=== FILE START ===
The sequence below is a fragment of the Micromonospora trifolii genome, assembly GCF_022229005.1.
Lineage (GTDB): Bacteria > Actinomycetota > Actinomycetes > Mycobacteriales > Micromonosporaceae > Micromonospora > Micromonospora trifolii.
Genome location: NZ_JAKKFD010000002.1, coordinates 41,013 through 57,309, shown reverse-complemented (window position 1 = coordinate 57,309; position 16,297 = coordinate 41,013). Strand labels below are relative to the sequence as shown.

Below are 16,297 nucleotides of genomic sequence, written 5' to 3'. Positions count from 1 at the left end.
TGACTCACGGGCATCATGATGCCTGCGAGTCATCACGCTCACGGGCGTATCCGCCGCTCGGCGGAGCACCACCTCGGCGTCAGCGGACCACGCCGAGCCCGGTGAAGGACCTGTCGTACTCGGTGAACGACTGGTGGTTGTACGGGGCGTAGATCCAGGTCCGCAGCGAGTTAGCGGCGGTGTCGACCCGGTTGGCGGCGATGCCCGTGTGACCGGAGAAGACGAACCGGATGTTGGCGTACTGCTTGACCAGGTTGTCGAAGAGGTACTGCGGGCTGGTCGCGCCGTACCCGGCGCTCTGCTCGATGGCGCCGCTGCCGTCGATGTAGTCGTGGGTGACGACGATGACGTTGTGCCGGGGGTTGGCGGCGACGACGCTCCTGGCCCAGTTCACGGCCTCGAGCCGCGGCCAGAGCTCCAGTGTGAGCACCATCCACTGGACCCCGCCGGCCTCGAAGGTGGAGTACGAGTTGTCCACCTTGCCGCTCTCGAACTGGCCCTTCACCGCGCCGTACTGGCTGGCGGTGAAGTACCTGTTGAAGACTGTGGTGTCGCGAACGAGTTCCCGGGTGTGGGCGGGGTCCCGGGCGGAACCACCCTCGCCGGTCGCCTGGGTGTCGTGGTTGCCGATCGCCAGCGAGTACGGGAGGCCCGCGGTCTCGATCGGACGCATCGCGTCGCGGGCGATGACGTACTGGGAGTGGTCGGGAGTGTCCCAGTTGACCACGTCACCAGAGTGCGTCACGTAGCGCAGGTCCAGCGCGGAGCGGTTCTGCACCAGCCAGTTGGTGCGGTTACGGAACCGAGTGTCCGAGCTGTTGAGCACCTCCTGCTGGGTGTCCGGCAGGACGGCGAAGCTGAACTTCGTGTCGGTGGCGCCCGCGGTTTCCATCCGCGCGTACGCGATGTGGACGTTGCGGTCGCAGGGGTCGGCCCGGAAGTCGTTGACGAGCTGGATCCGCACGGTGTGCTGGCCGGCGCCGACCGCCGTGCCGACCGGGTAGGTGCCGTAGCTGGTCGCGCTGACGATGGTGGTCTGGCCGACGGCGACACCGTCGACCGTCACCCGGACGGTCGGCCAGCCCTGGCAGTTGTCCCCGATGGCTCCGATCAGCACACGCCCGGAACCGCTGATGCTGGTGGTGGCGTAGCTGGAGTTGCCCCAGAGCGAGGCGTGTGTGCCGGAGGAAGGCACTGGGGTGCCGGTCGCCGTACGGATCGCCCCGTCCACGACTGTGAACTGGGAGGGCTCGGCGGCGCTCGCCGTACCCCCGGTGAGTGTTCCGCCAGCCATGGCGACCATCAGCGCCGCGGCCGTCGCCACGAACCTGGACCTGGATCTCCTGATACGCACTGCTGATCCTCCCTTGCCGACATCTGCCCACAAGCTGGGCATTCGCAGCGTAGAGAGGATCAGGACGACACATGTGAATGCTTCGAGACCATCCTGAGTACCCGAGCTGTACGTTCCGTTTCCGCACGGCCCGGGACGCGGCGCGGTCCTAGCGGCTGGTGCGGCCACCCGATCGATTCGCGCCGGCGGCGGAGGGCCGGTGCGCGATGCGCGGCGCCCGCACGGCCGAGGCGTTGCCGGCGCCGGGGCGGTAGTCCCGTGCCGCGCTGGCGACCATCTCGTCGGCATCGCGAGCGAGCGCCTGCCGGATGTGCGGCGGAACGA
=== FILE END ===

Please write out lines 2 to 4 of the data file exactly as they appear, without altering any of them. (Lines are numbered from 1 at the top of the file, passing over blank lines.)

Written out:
Lineage (GTDB): Bacteria > Actinomycetota > Actinomycetes > Mycobacteriales > Micromonosporaceae > Micromonospora > Micromonospora trifolii.
Genome location: NZ_JAKKFD010000002.1, coordinates 41,013 through 57,309, shown reverse-complemented (window position 1 = coordinate 57,309; position 16,297 = coordinate 41,013). Strand labels below are relative to the sequence as shown.

Below are 16,297 nucleotides of genomic sequence, written 5' to 3'. Positions count from 1 at the left end.